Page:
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CareMed selected to distribute Tarceva

BY Alaric DeArment

LAKE SUCCESS, N.Y. — Specialty pharmacy CareMed Pharmaceutical Services has been added to a limited-distribution network for a cancer drug sold by Genentech and Astellas Pharma, the company said.

CareMed said it had been selected to supply the drug, Tarceva (erlotinib). The two drug makers stopped distributing the drug, a once-daily treatment for advanced lung cancer, through retail pharmacies at the beginning of July.

"CareMed is honored to be able to continue supplying our patients with Tarceva," CareMed SVP sales and marketing John Witkowski said. "In 2013, the American Cancer Society estimates 228,000 Americans will be diagnosed with lung cancer, with [non-small cell lung cancer] accounting for 85% of lung cancer cases. Of these, the majority of people diagnosed will already be in an advanced stage of the disease."

 

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CHPA files citizen petition to allow liquid APAP dosing recommendations for children 6 months to 2 years

BY Michael Johnsen

WASHINGTON — The Consumer Healthcare Products Association on Monday asked the Food and Drug Administration to take action to ensure that the millions of caretakers who use acetaminophen products in young children have access to convenient and accurate dosing information. Representing makers of over-the-counter single-ingredient liquid acetaminophen medicines for children, CHPA submitted a citizen petition requesting that the FDA publish a “statement of enforcement policy” permitting manufacturers of OTC single-ingredient liquid pediatric acetaminophen products to include dosing information for children ages 6 months to 2 years on the Drug Facts label of these medicines.  

While acetaminophen is approved for use in young children, the currently allowed labeling under tentative final monograph includes only “ask a doctor” in the dosing directions for children ages 6 months to 2 years. 

“The peak of acetaminophen usage in children is for those ages 6 months to 23 months, yet the labeling of these products lacks instructions for this population,” stated Barbara Kochanowski, CHPA VP of regulatory and scientific affairs. “Young children can spike a fever at any time of the day or night, and to get dosing information for children under 2, caretakers must proactively seek out information from a healthcare provider rather than having the convenience of instructions printed on the Drug Facts label," she said. “Providing clear, consistent instructions directly on the label will help ensure that caretakers appropriately dose children under 2 years of age, potentially reducing the likelihood of dosing errors and dosing ‘guesses’ in the middle of the night.”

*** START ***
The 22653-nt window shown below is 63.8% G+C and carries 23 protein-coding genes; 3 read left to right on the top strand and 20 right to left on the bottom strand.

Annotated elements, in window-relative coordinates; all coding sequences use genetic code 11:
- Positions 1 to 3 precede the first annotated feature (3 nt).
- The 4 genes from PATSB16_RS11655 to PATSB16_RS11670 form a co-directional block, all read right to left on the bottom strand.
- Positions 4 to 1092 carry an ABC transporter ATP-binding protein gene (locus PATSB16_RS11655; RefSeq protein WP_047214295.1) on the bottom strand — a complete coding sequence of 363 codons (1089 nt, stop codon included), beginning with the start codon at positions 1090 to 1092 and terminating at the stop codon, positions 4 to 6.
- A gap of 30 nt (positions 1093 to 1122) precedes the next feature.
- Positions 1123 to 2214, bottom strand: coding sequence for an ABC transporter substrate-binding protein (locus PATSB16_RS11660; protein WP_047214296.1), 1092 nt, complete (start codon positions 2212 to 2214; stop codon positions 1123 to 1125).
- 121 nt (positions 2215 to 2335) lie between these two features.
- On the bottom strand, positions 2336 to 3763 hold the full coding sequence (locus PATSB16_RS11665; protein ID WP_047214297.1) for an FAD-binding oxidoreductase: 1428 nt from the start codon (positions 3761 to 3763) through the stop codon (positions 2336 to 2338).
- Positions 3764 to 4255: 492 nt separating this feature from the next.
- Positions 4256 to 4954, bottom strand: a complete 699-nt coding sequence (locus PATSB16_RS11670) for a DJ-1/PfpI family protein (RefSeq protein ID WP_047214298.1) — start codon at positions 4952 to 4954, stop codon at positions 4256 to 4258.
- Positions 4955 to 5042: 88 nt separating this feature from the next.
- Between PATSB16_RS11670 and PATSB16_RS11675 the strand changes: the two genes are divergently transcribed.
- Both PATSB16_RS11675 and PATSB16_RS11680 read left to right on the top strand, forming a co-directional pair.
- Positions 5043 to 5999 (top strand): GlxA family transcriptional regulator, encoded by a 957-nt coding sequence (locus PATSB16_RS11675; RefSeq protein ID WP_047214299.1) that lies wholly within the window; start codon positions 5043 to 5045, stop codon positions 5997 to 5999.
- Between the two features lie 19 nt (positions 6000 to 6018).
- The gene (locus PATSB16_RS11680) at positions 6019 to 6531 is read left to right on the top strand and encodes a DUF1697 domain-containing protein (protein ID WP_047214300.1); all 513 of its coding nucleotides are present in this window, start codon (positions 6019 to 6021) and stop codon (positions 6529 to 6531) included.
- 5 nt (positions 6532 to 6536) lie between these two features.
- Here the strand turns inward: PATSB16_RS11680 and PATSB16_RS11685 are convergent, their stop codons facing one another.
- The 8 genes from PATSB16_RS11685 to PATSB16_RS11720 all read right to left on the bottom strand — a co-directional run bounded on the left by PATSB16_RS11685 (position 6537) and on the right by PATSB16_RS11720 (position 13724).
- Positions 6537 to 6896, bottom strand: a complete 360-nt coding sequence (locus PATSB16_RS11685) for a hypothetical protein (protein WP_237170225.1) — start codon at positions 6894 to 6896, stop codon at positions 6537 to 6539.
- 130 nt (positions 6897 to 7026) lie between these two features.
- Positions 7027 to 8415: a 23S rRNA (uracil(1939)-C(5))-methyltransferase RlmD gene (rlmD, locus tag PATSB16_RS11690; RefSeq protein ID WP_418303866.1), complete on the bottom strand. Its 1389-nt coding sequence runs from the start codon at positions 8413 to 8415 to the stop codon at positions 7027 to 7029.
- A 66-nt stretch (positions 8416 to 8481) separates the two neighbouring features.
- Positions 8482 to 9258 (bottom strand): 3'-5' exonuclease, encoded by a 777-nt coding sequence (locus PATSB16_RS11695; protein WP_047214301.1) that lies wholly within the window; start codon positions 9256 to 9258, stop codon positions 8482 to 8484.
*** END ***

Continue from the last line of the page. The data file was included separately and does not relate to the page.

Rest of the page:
In its citizen petition, CHPA requested permission for manufacturers to include pediatric dosing for children ages 6 months to 2 years on product labels moving forward, while rulemaking around the monograph is finalized. CHPA recommended a single, standardized age and weight-based chart — based on the researched and established dosing recommendations of multiple pediatric and primary care medical association treatment guidelines — which all manufacturers could adopt.

In May 2011, a joint FDA Pediatric Advisory Committee and Nonprescription Drugs Advisory Committee unanimously recommended that OTC single-ingredient liquid pediatric acetaminophen products include dosing information for children ages 6 months to 2 years.


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CRN publishes commentary criticizing latest omega-3 research in Natural Medicine Journal

BY Michael Johnsen

WASHINGTON — The limitations within a recent study linking omega-3 fish oil and increased prostate cancer risk ought to be taken in consideration, according to a commentary published in the August issue of Natural Medicine Journal

Published July 11 in the online edition of the Journal of the National Cancer Institute, the report in question suggested that high concentrations of EPA, DPA and DHA — the three anti-inflammatory and metabolically related fatty acids derived from fatty fish and fish-oil supplements — are associated with a 71% increased risk of high-grade prostate cancer. The study also found a 44% increase in the risk of low-grade prostate cancer and an overall 43% increase in risk for all prostate cancers.

According to co-authors Duffy MacKay, the Council for Responsible Nutrition’s VP scientific and regulatory affairs, and Barry Ritz, CRN senior scientific advisory council vice chair, the study was an epidemiological study — meant to generate a hypothesis, not establish a cause-and-effect relationship. However, the study’s researchers intended to look at the relation between selenium and vitamin E supplementation on prostate cancer risk. At no point during the study were the subjects given fish or fish oil supplements. Also, dietary intake of fish or fish oil supplements was not documented, creating no data to back the conclusion that supplemental omega-3 fats are correlated to an increase risk of prostate cancer.

Additionally, MacKay and Ritz noted that the conclusion of the study contradicts the recommendations of reputable health organizations as well as the greater body of scientific evidence which demonstrates the established benefits of both fish and fish oil, saying this study “should not change clinicians’ dietary recommendations or prescribing patterns.”

“With nearly a fifth of all U.S. adults taking omega-3 fish oil supplements each year, it’s not only essential to counter balance the consumer headlines that often make sweeping conclusions,” MacKay said. "But it’s equally important to engage the scientific and clinician communities in a dialogue so that the science is critically interpreted. Part of our role at CRN is to make sure the science is interpreted fairly.”


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